Shouldn’t “epidemiologist” Bostom be better with numbers?

As a Rhode Island conservative, nothing would please me more than letting Andrew Bostom go off and do his thing.  Unfortunately, people with whom I generally agree and think of as allies keep citing him as a credentialed epidemiologist (which he’s not) and even utilizing him as an expert witness in court.

Look, I agree with his final conclusions, but his work is sloppy.  I’d just as soon rely on the guy talking sense at the end of the bar because, after all, who knows what he does for work and what hobbies engage him while he isn’t drinking.  (Of course, “guy at the end of the bar” would probably a pretty good description of me if I didn’t do most of my drinking at home.)

I’m referring to Bostom’s latest post, with the eye-catching headline, “Rhode Island September 2021 Data Reveal ‘Natural Immunity’ Afforded ~90% Greater Protection, Relative to Full Covid-19 Vaccination, Against Covid-19 Infection, Hospitalization, and Death.”

The data didn’t “reveal” that.  He’s mangling the math, with the funny consequence that, in some ways, he’s greatly understating his case.  “90% greater protection” would mean that natural immunity is almost twice as good.  What Bostom’s numbers actually show is natural immunity eliminating 90% of the risk that remains for vaccinated people.  That’s much better, although this is where Bostom’s numbers get in the way.

Before I explain, let’s detour for a moment to address a different problem with Bostom’s analysis.

To compare COVID-related outcomes for Rhode Islanders in September, Bostom looks at those who’ve been fully vaccinated, those who are not fully vaccinated, and those who were previously infected.  These groups vary hugely in size, so he analyzes them in “simple, unadjusted population-based rates (per 100,000).”

The problem, here, is that a key attribute of COVID (for which we should be grateful) is that it affects different groups very differently, particularly by age.  “Simple, unadjusted” numbers are less useful if, for example, the group that is most likely to be vaccinated is also the most likely to be affected by the virus, including by breakthrough infections.  This is the case with COVID.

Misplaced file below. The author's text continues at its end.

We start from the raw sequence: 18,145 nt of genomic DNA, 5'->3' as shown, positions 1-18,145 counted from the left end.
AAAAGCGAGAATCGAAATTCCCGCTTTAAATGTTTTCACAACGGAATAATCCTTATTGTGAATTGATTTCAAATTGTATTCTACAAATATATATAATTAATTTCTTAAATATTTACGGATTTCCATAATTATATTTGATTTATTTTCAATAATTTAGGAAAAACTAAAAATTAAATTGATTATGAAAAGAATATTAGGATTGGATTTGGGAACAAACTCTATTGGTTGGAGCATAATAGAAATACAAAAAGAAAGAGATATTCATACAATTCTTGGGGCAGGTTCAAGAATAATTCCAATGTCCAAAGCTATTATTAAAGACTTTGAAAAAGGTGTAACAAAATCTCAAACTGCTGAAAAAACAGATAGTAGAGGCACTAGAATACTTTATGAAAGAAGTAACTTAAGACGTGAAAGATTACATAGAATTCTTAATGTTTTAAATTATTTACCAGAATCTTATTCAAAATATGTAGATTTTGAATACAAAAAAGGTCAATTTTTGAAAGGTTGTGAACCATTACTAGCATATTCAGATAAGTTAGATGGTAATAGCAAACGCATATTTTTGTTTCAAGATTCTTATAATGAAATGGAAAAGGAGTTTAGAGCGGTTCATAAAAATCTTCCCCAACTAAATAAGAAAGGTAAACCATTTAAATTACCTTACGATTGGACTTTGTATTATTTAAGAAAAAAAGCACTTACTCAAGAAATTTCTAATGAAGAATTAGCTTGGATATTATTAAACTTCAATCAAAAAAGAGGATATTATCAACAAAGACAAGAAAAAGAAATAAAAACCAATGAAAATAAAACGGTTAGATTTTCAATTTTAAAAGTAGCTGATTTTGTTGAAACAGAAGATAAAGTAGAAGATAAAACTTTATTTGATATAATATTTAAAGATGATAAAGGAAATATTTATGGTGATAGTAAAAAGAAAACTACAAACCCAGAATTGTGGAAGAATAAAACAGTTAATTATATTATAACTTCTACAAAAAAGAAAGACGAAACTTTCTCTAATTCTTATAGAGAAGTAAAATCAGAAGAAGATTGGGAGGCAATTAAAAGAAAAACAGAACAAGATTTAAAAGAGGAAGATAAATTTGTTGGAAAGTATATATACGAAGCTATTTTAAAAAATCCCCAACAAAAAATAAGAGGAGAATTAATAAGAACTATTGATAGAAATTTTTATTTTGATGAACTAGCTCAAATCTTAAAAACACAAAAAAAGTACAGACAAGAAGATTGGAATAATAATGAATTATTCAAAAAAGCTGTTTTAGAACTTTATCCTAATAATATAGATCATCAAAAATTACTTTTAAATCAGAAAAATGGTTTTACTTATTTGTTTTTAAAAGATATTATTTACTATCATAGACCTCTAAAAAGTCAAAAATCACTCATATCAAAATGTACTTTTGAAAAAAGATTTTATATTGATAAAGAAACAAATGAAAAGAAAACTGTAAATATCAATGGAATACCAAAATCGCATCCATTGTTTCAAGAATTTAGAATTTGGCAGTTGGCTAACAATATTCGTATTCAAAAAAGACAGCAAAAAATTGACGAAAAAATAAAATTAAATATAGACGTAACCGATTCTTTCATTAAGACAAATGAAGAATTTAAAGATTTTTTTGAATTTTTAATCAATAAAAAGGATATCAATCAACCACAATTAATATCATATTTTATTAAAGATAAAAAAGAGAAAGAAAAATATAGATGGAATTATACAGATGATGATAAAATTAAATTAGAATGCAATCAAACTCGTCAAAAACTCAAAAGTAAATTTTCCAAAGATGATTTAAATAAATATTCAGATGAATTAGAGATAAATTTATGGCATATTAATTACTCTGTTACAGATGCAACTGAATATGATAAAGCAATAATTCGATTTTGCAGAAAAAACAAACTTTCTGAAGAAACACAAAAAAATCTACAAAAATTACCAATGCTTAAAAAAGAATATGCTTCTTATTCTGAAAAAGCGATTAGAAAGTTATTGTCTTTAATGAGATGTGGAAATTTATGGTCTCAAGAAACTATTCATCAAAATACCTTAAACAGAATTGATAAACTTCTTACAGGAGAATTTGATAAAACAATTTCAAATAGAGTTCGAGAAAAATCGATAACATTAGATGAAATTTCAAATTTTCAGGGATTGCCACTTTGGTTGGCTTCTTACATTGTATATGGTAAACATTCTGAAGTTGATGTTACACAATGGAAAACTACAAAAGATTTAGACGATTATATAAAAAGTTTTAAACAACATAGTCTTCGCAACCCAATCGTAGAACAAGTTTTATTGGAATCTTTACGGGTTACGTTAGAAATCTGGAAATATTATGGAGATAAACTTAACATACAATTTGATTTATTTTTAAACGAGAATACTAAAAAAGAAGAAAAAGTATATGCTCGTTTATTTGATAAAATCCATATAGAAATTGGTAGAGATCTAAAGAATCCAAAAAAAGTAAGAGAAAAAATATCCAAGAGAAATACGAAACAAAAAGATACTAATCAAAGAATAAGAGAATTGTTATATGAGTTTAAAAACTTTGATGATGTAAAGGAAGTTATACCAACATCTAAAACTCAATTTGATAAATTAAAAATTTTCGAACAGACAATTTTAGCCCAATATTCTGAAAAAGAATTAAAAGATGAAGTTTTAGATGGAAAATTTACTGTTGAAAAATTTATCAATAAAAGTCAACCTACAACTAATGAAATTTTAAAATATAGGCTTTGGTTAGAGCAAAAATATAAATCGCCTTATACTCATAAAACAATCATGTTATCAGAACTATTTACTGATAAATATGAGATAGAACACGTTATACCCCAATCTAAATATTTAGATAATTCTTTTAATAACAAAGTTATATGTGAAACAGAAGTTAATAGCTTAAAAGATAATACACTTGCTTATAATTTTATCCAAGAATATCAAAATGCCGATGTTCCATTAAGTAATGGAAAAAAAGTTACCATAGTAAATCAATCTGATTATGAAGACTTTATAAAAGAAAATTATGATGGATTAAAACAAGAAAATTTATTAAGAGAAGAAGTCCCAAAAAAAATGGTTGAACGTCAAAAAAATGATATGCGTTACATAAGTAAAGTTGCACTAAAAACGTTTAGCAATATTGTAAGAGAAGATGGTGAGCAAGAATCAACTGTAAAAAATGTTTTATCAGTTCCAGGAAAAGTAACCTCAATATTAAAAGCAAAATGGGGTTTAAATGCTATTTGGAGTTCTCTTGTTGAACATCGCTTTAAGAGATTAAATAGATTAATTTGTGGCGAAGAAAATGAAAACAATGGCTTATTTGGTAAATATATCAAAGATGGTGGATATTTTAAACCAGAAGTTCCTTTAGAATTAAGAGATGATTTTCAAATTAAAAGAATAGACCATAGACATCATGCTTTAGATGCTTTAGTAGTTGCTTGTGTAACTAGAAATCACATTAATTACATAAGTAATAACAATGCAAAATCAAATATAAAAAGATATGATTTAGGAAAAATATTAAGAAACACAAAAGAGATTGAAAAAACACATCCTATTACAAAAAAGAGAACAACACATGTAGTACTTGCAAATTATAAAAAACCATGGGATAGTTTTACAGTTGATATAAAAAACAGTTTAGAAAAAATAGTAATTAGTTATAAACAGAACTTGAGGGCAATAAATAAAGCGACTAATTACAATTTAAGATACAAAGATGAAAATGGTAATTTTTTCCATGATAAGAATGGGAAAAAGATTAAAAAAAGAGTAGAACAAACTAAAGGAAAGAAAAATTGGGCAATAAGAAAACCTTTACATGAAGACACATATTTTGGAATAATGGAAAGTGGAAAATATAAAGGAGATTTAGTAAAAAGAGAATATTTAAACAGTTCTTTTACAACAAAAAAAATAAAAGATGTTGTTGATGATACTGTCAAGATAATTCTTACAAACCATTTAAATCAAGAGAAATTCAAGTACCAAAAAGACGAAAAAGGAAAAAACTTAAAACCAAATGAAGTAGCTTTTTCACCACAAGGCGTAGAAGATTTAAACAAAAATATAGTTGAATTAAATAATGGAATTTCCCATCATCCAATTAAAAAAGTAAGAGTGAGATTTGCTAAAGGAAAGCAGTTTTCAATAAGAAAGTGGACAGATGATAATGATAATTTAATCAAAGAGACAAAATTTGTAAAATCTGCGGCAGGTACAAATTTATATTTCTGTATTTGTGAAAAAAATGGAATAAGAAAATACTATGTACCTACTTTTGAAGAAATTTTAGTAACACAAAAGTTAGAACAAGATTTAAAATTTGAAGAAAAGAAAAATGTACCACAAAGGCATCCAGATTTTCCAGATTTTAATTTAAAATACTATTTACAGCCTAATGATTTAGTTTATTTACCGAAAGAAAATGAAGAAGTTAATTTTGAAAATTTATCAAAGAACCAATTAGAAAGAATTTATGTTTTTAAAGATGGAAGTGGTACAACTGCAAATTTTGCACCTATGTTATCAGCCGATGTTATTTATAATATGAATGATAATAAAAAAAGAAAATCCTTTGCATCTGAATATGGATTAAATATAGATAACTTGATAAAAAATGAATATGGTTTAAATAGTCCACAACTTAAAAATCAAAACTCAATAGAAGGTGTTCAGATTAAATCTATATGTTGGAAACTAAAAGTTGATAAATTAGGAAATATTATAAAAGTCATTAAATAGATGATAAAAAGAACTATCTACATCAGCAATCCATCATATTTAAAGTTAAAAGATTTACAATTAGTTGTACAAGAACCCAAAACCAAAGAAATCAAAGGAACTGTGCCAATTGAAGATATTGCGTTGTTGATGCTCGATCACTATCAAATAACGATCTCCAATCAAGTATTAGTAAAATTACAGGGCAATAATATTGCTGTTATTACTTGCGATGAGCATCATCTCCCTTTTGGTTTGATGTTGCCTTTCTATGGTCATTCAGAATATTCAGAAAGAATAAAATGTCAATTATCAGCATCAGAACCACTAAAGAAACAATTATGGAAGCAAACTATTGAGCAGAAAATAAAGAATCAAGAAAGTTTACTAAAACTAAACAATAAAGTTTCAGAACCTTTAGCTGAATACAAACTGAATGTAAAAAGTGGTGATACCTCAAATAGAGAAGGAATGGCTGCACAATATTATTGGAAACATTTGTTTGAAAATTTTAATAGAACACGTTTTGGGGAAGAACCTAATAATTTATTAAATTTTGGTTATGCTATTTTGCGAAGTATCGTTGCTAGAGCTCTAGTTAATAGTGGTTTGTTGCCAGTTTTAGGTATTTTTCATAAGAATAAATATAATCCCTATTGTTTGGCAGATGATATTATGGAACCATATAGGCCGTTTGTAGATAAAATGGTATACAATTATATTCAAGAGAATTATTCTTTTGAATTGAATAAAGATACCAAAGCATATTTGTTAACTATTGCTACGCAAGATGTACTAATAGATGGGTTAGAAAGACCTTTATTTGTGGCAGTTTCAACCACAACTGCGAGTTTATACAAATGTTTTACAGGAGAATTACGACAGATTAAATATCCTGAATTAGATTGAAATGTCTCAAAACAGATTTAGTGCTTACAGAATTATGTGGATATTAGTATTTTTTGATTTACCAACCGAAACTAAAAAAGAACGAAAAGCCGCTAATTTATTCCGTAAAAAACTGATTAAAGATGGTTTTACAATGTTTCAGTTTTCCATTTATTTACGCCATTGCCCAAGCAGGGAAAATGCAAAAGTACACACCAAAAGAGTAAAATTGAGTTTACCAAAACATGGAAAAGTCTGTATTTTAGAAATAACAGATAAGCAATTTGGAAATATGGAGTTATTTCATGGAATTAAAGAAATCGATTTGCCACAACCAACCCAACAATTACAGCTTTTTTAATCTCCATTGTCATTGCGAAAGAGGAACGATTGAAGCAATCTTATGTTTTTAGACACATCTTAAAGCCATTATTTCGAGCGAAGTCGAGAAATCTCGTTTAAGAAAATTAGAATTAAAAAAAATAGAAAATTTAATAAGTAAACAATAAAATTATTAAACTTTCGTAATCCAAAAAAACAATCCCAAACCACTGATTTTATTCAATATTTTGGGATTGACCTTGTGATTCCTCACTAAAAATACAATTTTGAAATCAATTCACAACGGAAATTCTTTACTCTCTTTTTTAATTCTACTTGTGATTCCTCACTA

I’ll focus on hospitalizations.  Bostom shows that vaccinated people wound up in the hospital with COVID at a rate of 20 out of 100,000 in September.  Meanwhile, 95 out of 100,000 unvaccinated people did the same.  This suggests that the unvaccinated are about five times more vulnerable, on average.

Dividing people up by age, however, shows a range of vaccination rates, from 96% of 70-somethings to 32% of 10-14-year-olds (and obviously 0% below that age).  That means older unvaccinated people were a much, much smaller pool than their vaccinated contemporaries, and yet, they still were hospitalized more often.  Thus, unvaccinated 70-somethings were about 27 times more likely to wind up in the hospital with COVID.  From 30-69, the multiple ranges from 15 to 20.  Over 80, it’s only 3 times, while it’s 7 and 9 times for people in their early and mid-20s, respectively.  Note that not a single vaccinated person under 20 was hospitalized, while around 22 unvaccinated minors were.

Now to Bostom’s claim about natural immunity.  The problem, here, is that Bostom doesn’t use the State of Rhode Island’s count for the number of infections.  He uses an estimate from a group of experts (who actually are epidemiologists) that is 3.6 times higher than the state’s.  That’s fine; it’s probably even preferable.  However, it’s the state’s data that marks somebody as previously infected or not.  If the claim is that 3.6 times more people have been infected, that changes the numbers.

Bostom’s numbers are therefore meaningless.  He either has to use the state’s numbers for previous infections, which means the denominator in his calculation is much smaller, or he has to more than triple the numerator, which is the number of those who’ve been infected again.

Either way, his rate for hospitalizations of those who should have natural immunity moves from 2.3 per 100,000 to around 8.5 per 100,000.  Obviously, that’s still better than the rate for the fully vaccinated, but not nearly by as much.

I should note, too, that we’re now back to another problem with Bostom’s analysis that we’ve explored before:  Many of the people with natural immunity have also been vaccinated, which means the denominator for purely natural immunity has to shrink even more, which means the rate will go up again.

 

Featured image by Alex Knight on Unsplash.

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